RUTH SUNDERLAND: Member-owned institutions run for their benefit are in step with the post-Covid era, but mutual principles are under threat
- Nationwide’s new boss comes at a time when mutual values are a must
- Nationwide is the biggest beast in a sector that has become severely impoverished
- Customers hope Crosbie will be the standard-bearer for a mutual rebirth
As the new chief executive of Nationwide, Britain’s largest construction company, Debbie Crosbie comes at a time when mutual values are badly needed.
There is a cost of living crisis and ministers are desperate to see the poorer areas leveling off. This is part of the philosophy of a mutualist movement based on the Victorian values of mutual aid and community solidarity.
Institutions owned by their members, and run solely for their benefit, are in step with these post-Covid times. But mutualist principles are also under threat, as we saw with LV management’s attempt to sell itself to US private equity barons.
High expectations: Nationwide clients hope new boss Debbie Crosbie will be the standard bearer for a mutual rebirth
Nationwide is the biggest beast in a sector that has been sorely impoverished for more than three decades. It is the last big name still standing among building societies, the only big survivor of the demutualization craze of the 1980s and 1990s when Halifax, Abbey National, Alliance & Leicester and Northern Rock went public. The apparent reason was that, as listed companies, these lenders had access to larger capital and could accelerate growth. A less palatable motive was fat share incentives for executives.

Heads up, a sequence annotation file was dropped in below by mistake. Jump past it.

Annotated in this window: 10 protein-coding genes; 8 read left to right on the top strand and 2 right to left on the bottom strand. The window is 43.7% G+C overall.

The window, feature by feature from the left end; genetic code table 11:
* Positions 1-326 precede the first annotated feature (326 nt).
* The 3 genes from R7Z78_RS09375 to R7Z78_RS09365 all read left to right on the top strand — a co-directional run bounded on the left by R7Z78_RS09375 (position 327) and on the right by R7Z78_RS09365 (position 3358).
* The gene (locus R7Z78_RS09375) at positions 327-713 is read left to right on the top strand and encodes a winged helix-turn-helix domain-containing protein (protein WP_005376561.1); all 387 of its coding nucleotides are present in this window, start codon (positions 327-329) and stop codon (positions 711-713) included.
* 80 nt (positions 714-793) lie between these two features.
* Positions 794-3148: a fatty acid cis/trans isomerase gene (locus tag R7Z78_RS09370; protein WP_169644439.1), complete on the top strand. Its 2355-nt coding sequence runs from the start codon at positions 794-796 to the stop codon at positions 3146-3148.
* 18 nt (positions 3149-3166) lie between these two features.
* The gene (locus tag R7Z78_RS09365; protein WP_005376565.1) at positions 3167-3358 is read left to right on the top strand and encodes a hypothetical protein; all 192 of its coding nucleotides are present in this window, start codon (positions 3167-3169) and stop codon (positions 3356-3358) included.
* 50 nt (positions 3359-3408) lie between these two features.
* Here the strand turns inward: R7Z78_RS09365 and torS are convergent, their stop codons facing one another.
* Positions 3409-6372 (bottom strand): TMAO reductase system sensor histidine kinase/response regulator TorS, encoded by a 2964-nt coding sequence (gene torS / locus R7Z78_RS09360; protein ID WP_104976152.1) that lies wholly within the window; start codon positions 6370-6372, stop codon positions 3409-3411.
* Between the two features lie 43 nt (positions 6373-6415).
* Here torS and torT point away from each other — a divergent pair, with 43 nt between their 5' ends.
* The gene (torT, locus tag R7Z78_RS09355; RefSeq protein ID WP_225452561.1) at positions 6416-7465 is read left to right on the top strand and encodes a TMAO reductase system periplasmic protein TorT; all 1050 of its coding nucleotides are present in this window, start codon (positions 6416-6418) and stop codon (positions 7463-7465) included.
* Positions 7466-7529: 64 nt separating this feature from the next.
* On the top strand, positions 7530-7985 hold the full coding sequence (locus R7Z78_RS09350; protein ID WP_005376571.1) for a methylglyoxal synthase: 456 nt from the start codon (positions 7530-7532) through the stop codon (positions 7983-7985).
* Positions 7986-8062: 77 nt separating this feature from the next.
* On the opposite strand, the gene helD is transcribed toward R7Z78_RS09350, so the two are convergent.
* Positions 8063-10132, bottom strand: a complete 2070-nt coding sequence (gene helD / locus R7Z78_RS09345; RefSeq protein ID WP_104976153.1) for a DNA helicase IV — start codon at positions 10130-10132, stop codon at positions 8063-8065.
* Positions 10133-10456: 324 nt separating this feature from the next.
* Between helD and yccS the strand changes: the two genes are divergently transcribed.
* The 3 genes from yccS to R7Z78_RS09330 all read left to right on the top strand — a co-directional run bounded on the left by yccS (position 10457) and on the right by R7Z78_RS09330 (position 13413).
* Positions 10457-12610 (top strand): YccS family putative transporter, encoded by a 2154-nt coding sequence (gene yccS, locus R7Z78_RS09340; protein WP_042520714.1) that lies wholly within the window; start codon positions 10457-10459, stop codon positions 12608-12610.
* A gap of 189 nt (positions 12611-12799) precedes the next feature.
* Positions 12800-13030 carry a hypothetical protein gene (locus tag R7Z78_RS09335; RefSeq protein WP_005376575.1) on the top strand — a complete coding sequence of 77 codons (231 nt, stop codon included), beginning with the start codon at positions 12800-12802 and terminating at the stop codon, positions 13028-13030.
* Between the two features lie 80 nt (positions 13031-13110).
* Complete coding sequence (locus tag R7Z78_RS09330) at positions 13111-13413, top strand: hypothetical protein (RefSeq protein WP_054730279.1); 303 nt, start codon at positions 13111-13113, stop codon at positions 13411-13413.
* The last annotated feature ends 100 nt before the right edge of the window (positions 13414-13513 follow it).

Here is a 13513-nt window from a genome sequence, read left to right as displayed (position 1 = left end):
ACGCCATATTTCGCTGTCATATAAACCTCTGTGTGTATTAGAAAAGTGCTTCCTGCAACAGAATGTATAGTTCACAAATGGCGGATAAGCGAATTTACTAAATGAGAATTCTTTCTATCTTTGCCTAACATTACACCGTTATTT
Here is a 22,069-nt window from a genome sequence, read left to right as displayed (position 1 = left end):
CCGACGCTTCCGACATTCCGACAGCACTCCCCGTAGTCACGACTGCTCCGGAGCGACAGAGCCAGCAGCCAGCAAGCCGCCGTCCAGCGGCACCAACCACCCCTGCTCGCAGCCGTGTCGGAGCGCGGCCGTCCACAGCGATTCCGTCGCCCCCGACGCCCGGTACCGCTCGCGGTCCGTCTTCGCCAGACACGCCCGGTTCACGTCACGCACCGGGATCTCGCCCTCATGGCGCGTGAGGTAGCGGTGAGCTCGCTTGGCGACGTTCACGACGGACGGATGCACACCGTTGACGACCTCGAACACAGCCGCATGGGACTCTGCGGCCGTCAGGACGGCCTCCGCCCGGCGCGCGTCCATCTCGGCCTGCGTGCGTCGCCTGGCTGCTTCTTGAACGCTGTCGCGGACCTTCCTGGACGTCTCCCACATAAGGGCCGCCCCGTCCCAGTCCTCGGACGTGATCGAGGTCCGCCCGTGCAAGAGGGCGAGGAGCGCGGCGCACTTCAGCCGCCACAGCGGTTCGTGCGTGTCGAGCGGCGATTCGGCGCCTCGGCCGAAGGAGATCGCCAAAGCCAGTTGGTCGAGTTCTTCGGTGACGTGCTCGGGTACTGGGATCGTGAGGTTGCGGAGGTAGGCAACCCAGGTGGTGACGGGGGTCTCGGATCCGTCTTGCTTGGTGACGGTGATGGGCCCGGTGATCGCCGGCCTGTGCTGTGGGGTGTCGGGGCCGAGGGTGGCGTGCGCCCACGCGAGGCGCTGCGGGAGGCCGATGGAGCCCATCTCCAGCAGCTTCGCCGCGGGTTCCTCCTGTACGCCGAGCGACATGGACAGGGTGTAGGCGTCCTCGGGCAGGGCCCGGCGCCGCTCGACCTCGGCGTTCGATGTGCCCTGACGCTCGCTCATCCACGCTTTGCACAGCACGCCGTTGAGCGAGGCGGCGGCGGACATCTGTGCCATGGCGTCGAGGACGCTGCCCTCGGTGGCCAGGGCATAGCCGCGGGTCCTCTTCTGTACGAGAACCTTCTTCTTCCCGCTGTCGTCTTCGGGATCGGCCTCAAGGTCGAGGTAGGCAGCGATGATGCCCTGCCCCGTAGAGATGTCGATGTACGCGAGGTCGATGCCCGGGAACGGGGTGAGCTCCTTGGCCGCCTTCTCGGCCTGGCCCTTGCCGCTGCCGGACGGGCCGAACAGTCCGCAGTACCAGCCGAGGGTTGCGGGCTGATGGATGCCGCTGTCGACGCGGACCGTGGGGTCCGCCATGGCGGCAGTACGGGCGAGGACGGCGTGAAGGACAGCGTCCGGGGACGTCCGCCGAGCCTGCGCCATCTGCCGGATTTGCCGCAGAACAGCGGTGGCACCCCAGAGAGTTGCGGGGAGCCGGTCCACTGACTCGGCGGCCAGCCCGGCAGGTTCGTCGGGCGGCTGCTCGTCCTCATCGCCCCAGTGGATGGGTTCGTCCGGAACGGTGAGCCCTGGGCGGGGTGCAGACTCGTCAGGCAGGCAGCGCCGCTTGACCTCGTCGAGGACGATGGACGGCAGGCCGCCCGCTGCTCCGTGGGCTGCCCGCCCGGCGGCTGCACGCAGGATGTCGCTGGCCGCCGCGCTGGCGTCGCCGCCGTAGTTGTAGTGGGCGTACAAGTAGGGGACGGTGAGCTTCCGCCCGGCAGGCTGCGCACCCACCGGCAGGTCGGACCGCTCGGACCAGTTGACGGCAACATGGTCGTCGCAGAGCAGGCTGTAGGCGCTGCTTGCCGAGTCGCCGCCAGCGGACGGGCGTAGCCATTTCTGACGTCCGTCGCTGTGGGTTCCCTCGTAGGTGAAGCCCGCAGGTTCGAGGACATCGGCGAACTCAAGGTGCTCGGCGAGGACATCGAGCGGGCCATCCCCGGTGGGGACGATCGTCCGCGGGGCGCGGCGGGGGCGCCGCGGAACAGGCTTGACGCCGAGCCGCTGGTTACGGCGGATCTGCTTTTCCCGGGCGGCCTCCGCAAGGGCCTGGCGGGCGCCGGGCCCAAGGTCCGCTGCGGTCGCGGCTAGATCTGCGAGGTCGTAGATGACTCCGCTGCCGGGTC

Mutuality itself is not a magic shield, as the Co-op Bank, now owned by hedge funds, has amply demonstrated. But the remaining mutuals, foremost Nationwide, have a responsibility to their members and to society as a whole to act as a counterbalance to their profiteering rivals.
The big four banks are rushing to get rid of creditless current accounts, which were pioneered by Nationwide in the late 1980s but are stubbornly unprofitable. It will be harder for them to press charges, as long as Nationwide holds the line.
Debbie Crosbie must also stick to the company’s stance against the bank’s destructive campaign of branch closures.
At TSB, she closed hundreds of outlets, raising fears she could do the same in her new accommodation. In her previous job, however, she was responsible to the Spanish owner, Sabadell. At Nationwide, she caters to her members — and they want their branches to stay open.
By moving away from personal contact, the large listed banks risk becoming inhumane. I was shocked recently when a senior executive described callers as “abusing our phone service”. What a way to talk about his customers.
The shameful behavior of traditional banks is an opportunity for mutuals to prove that there is another way.
The LV debacle showed that the mutualist model is subject to exploitation. But the bright side is that LV has awakened the sleeping giant of limb power.
If the members appreciate mutuality, they should not wait for the arrival of the barbarians but demand that the councils develop a defense strategy to safeguard their interests.
After the VL, any mutual should look for ways to include in its statutes a watertight protection for its members.
Mutuals should also explore innovative ways to raise capital that do not compromise members’ interests. And more could be done to encourage the start-up of new mutuals and cooperatives at the local level, in order to revitalize the movement from scratch.
Crosbie took a big job at Nationwide. More importantly, customers hope she will be the standard-bearer for a mutual rebirth.